Official: Daycare center to sue YMCA


Dispute centers around renovations
World of Wonders officials have said they are pursing legal action after the local YMCA withdrew from an agreement with the childcare provider.
Lauren Brown, executive director for the World of Wonders Day Care (WOW), said that officials from the YMCA and Union County Board of Developmental Disabilities recently requested a meeting. She said that at the meeting, WOW officials were told The Union County Family YMCA would not be able to honor its agreement with WOW for additional space.
“They also announced at that meeting they would be keeping the money we gave them,” Laura Brown said, noting the money was given for the YMCA to construct or renovate space for WOW to use at the facility into the future.
In a statement about the decision, Trevor Secord, CEO of the YMCA, wrote it would be “financially impossible and impractical to move forward” with the agreement it had made with WOW.
The statement acknowledged that, due to COVID-19 related financial constraints, the YMCA would not be able to complete agreed upon construction and renovations because it “does not have the funds to move forward.”
YMCA officials said construction estimates have increased more than $200,000 since the original deal was signed.
According to the statement, the decision was made, “after much conversation.” The statement went on to say YMCA trustees “fully understand and sympathize with the difficult position that WOW find themselves in,” but the organization, “has to stay focused on its own future with so much unknown in today’s current environment.”
World of Wonders moved into UCBDD’s Harold Lewis Center in 1997. The original intent of the partnership was to create an early childhood center in which children with disabilities would interact with children without disabilities.
“However, strains in the relationship often impeded this vision,” UCBDD officials wrote in a recent statement.
The partnership resulted in what UCBDD officials called, “an ongoing series of often challenging contractual agreements.”
In 2017 UCBDD tried to end the shared space and services agreement, citing the need for additional space due to growth. As a part of the mediation agreement, WOW was to vacate the UCBDD building by September 2020 and move into space at the nearby YMCA. Additionally, as part of the agreement, UCBDD agreed to pay WOW a lump sum to help finance renovations at YMCA to house their new facility. The YMCA also agreed to pay for a portion of the project, creating the necessary components needed to construct a suitable facility for WOW on its property.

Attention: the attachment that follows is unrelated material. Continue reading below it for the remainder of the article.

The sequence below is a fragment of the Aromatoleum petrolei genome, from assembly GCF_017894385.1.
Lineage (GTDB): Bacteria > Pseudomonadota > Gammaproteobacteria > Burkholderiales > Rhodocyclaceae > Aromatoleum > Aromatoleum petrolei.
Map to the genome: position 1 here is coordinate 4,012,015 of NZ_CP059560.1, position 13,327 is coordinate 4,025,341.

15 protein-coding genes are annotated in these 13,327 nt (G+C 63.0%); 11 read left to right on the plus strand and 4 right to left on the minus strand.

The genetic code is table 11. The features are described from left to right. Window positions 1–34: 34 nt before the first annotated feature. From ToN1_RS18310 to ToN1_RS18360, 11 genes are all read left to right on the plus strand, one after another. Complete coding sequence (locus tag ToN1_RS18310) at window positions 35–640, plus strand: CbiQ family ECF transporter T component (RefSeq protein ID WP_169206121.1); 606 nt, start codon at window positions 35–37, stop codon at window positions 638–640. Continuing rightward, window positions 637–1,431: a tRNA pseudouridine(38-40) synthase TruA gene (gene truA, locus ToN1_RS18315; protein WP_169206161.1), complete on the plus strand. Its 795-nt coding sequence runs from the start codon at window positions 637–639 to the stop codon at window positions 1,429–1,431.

WOW has been renting space in the YMCA since 2018. The agreement called for a three-phase move. In phase one, WOW moved school age children from the Harold Lewis building into an existing room at the YMCA. In phase two, the preschool and Pre-Kindergarten children were moved into renovated space in the YMCA.
In the third phase, infants and toddlers would have been moved into renovated space at the YMCA, completing the transition out of the Harold Lewis Center.
While WOW was to vacate the UCBDD building by September 2020, the date was pushed back because the renovation at the YMCA were not completed due to what YMCA called “environmental constraints.”
UCBDD recently granted WOW a final extension on their occupancy agreement until April 1, 2021, effectively ending the long-standing relationship.
UCBDD Superintendent Kara Brown said UCBDD has tried to be, “very flexible with WOW’s needs and are simply asking for them to uphold the agreement that was signed into place a number of years ago.”
She said UCBDD continues to need space and the recent pandemic has only confirmed that need. She said the having WOW vacate the building has been the plan for years.
Lauren Brown said that while WOW knew of the deadline, the YMCA’s decision was a surprise. She said the YMCA has received about $366,000 for the renovations to accommodate WOW.
Lauren Brown said that had WOW known the YMCA would not honor the agreement, it would have never invested the money for a short-term rental. She said WOW has been paying agreed upon monthly rent to the YMCA. She said that rent would have been about double once the third phase of the transition was complete.
WOW officials said they have asked for a full accounting of where and how the rent and renovation payments were spent.
“We have never gotten that from them,” Lauren Brown said.
She said WOW is “pursuing legal action to find out what happened here.”
The WOW director said daycare officials feel confident they will be able to find a suitable space and will be able to have all three age groups in one facility.
“We are trying to reassure families and remain positive,” Lauren Brown said.
She said WOW fills a tremendous need for daycare in Union County.
“We are doing everything we can to stay open,” Lauren Brown said.
In their statement, YMCA officials said they will continue to provide space and services to WOW as the daycare provider looks for new options for additional space.
Kara Brown stressed UCBDD has nothing to do with the renovation or construction at the YMCA and was “very hopeful that the agreement they established with the YMCA would work out.”
She said called the situation “unfortunate” but said UCBDD needs to, “focus on our mission to provide high-quality services and supports to all eligible individuals in Union County, regardless of age.”
“We have to be responsible fiscal stewards of taxpayer money and do what is best for the individuals we serve,” Kara Brown wrote.

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